COS 40-5
Dominant mycorrhizal association mediates the impact of nitrogen deposition on ecosystem processes

Tuesday, August 11, 2015: 2:50 PM
303, Baltimore Convention Center
Meghan G. Midgley, Biology, Indiana University, Bloomington, IN
Richard P. Phillips, Biology, Indiana University, Bloomington, IN

Chronic nitrogen (N) deposition has been linked to changes in soil carbon (C) and N retention and loss in temperate forest ecosystems, but the magnitude and direction of such responses are highly variable. Identifying the drivers of this variation is critical for predicting ecosystem-scale feedbacks to climate change and mitigating the downstream effects of N deposition. Given that tree species composition often influences forest responses to N, we evaluated the hypothesis that variable responses may be simplified by considering mycorrhizal associations. Specifically, we evaluated soil enzyme, microbial biomass, mineralization, and nitrate leaching responses to N addition in two forest types: forests dominated by trees associated with either arbuscular mycorrhizal fungi (AM forests) or ectomycorrhizal fungi (ECM forests). As AM forest soils are richer in inorganic N than ECM forests soils, we hypothesized that microbes in ECM forests would be more N-limited and thus respond more strongly to increases in inorganic N than those in AM forests. Furthermore, we hypothesized that different soil C and N responses to N deposition would be driven by varied nutrient limitations and stoichiometric strategies of soil microbes in AM and ECM forests.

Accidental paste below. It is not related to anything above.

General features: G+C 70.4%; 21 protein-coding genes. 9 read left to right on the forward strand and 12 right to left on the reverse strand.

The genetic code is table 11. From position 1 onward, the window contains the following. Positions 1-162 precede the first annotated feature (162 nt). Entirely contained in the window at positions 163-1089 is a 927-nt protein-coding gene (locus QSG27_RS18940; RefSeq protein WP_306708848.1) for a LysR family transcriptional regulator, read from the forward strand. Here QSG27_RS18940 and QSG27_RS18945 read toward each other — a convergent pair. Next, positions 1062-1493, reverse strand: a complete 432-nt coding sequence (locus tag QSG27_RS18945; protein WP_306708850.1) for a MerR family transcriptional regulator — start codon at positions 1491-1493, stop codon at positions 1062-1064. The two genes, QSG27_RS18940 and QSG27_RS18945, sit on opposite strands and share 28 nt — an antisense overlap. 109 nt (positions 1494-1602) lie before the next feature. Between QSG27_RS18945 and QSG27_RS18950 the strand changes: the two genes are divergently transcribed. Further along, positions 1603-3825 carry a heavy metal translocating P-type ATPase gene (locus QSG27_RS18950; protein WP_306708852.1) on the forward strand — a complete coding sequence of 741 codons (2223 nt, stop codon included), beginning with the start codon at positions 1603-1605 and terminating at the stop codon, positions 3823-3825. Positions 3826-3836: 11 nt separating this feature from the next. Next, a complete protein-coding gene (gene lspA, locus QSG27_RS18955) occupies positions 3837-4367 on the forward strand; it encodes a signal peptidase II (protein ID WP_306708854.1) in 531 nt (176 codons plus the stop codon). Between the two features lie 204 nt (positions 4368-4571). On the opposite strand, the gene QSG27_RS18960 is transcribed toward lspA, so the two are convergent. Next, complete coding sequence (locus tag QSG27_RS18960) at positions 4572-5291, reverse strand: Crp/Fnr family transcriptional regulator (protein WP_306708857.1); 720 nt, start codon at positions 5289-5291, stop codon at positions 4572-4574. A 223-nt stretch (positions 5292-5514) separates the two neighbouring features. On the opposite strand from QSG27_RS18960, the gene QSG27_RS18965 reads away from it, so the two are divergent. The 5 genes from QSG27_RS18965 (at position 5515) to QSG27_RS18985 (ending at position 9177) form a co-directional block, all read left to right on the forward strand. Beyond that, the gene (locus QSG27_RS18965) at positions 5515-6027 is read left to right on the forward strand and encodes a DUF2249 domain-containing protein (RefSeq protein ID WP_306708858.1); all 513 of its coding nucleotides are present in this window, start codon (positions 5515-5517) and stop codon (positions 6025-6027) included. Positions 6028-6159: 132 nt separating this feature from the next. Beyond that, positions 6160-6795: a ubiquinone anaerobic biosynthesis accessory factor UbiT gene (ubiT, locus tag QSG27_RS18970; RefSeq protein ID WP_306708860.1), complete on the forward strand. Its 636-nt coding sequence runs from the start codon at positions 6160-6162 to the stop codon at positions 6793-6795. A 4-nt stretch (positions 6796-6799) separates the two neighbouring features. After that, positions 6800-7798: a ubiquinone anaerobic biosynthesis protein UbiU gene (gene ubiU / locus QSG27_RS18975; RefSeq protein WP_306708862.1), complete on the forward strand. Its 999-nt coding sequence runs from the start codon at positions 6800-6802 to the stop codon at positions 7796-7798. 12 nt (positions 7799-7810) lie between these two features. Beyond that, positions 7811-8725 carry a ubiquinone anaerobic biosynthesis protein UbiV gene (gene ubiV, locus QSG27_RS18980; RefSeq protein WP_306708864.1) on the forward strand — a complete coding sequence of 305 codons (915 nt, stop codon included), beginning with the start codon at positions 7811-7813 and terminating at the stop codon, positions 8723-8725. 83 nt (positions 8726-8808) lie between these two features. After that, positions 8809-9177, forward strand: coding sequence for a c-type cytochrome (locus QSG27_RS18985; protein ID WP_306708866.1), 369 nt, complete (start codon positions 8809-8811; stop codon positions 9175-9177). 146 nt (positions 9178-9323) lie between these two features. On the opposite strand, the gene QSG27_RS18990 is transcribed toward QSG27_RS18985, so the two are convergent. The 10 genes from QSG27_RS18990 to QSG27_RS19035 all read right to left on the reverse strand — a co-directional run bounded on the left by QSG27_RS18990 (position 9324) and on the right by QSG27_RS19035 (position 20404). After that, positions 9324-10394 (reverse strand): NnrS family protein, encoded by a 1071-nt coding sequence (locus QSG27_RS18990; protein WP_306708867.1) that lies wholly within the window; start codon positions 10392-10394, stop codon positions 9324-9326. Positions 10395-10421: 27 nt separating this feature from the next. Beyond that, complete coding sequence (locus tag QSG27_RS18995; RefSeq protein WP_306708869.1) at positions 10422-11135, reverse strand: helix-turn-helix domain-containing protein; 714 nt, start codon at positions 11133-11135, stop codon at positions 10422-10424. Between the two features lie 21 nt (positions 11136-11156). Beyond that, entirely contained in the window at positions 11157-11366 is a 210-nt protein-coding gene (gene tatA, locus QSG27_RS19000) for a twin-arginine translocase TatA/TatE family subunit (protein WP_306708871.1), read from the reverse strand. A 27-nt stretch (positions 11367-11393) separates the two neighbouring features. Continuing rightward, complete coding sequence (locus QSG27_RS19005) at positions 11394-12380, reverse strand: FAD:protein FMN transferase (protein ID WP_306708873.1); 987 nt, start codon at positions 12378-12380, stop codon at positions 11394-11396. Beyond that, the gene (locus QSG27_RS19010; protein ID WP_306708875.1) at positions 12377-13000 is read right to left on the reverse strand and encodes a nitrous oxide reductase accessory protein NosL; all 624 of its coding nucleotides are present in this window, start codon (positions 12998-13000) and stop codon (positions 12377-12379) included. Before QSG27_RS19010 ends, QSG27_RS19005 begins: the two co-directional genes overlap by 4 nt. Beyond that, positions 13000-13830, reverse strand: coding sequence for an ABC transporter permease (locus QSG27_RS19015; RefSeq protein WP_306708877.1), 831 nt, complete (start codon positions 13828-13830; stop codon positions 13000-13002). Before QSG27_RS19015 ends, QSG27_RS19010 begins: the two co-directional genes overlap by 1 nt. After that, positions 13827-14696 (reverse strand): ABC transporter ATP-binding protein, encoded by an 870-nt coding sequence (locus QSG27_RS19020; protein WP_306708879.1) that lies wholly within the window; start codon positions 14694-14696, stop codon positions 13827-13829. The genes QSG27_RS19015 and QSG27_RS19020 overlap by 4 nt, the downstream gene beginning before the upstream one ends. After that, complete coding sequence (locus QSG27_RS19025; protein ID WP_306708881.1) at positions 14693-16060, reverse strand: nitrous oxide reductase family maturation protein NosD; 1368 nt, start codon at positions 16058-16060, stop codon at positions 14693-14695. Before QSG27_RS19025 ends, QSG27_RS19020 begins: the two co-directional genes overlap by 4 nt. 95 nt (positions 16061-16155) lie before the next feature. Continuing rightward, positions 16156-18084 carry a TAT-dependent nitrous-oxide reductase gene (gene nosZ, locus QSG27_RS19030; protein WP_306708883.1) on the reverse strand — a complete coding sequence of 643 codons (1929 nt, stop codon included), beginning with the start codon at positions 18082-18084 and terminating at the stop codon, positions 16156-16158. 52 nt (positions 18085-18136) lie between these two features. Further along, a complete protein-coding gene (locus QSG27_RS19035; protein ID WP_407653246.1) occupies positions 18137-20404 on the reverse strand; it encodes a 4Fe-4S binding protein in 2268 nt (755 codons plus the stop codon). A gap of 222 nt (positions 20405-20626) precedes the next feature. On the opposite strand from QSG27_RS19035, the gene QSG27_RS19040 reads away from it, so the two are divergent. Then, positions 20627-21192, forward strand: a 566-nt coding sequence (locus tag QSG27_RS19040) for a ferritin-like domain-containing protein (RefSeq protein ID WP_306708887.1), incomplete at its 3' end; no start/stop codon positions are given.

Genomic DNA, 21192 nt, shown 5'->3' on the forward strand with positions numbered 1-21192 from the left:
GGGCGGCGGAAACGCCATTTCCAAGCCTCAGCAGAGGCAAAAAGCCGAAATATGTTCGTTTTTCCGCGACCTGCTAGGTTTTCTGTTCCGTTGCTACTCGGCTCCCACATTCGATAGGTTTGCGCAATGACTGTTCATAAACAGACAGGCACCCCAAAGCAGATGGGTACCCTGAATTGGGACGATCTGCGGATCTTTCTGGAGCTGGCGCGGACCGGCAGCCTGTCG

We found that ECM forest microbes increased the ratio of C-degrading enzymes to N-degrading enzymes (P<0.05) and decreased the ratio of C mineralization to N mineralization (P<0.05). In contrast, the stoichiometries of enzyme and mineralization activities of AM forest microbes were not altered by N addition (P>0.05). This suggests that ECM forest microbes are relatively more N-limited than AM forest microbes and will allocate more energy and resources to enhanced C acquisition and C use efficiency when N-limitation is alleviated. In contrast, nitrification rates increased in AM forests (P<0.001), and AM forests leached more nitrate under chronic N addition than ECM forests (P<0.05). Combined, these findings suggest AM forest microbes function similarly in response to increased inorganic N while ECM forest microbes adjust the stoichiometries of their enzyme production and C and N use efficiencies. Hence, N deposition may have greater down-stream consequences in forests rich in AM-associated trees while having greater effects on forest soils in ECM-rich forests. With respect to C cycling, N deposition may lead to increased C sequestration in ECM forests due to decreased soil organic matter decomposition rates while having no effect on soil C in AM forests.